Concrete 5 – A Review

With the latest release (5.6) of Concrete5 fresh out of the gates, I thought I’d share my thoughts about this CMS, particularly as we’ve been choosing this as a foundation for many of our recent projects, including Cambridge University Press’s soon to be new website. I’ll go into more detail in the weeks that follow, but I consider this underdog to be one of the strongest of the pack in PHP, and rightfully should take it’s place amongst the “Big Three” alternatives.

Strengths:

User Interface is extremely intuitive and all levels of expertise can take to editing the site very easily, ranging from the IT illiterate to the most advanced programmer.

There’s already a large and helpful user base, and a constantly growing marketplace. E-commerce add-ons are simply a joy to use, and plenty of free themes and “blocks” can be installed at the click of a button.

Unparalleled support from the developers, even the CEO of the Concrete 5 outfit is regularly pitching in when he feels there’s something important being discussed in the community.

Fantastic permission granularity, allowing detailed control of users.

Enterprise grade work-flow management system is now built in.

A simple to understand structure, that allows even novice programmers to get started without much delay, along with a good MVC architecture.

Good inbuilt functionality, along with a fast search engine.

Search Engine Optimization build in.

Free translation packages allow you to provide a localized site relatively easily.

Great cache integration.

Weaknesses:

There are bugs still appearing in the releases more regularly than we’d like to see.

The system is flexible at a cost, without consideration and understanding for the structure, one could end up building a slow site that attempts to join far too many tables during the course of a page render.

Collections (the name given to Pages on your site) are very expensive to initialize too. We’re breaking into SQL a little more often than we’d expect, simply to avoid penalties on loading full collections on larger operations.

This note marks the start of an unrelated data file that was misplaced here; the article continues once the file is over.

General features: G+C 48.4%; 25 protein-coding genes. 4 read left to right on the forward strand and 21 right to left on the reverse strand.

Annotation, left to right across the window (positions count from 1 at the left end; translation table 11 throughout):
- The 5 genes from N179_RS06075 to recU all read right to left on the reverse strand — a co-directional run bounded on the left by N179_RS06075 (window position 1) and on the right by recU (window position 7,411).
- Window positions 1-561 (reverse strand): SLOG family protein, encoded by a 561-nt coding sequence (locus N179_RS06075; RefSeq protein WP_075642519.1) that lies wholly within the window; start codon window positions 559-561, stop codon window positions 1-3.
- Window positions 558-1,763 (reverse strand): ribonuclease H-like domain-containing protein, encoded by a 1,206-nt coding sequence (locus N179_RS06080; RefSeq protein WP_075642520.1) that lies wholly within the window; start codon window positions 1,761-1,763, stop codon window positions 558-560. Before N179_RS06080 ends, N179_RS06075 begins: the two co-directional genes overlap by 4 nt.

Add-ons can be costly when compared with alternative CMS’s.

Listing Pages, an opening killer feature in the system, can’t actually be done so over custom attribute values out of the box. SQL or the Page List Plus block is mandatory as you get more exotic with your needs.

I’m not sure this is a weakness, but the developers seem to have a genuinely reasonable attitude of sacrificing performance for ease of use and extendibility, but as your site gets large, you will need to compensate more and more. That said, Concrete5 has been set up in a well performing manner with millions of pages inside the system, so don’t take that too much to heart.

Tune in over the coming months as I share my experiences further, but as of now, I really am excited to be working with this system for our clients.

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2 Responses to “Concrete 5 – A Review”

  1. Martin October 31, 2012 at 4:46 am # Reply

    Hi Mark

    Just playing with Concrete5 now after ages developing “the hard way” and more recent years with Drupal (especially since 7). Have to say it “looks too good to be true” initially but I have a few projects coming up that it may be perfect for so appreciate finding your initial review. Gives me some confidence if you feel it can work for a decent size project. At the end of the day, if you vaguely know what you;re doing you can usually work around most problems and Concrete5 looks like it will make the end-users pretty happy.

    • Mark Beeby October 31, 2012 at 5:20 pm # Reply

      Thanks for your feedback Martin. Yes, I couldn’t agree more on your last point, and of course there’s certainly a fair few pitfalls to be aware of here, as always. In particular don’t underestimate the number of queries C5 fires off loading a “collection” (AKA Page). Don’t be afraid to get your hands dirty directly with SQL when you start getting more interesting requirements too. Feel free to get in touch if you want to get some advice or bounce ideas around.

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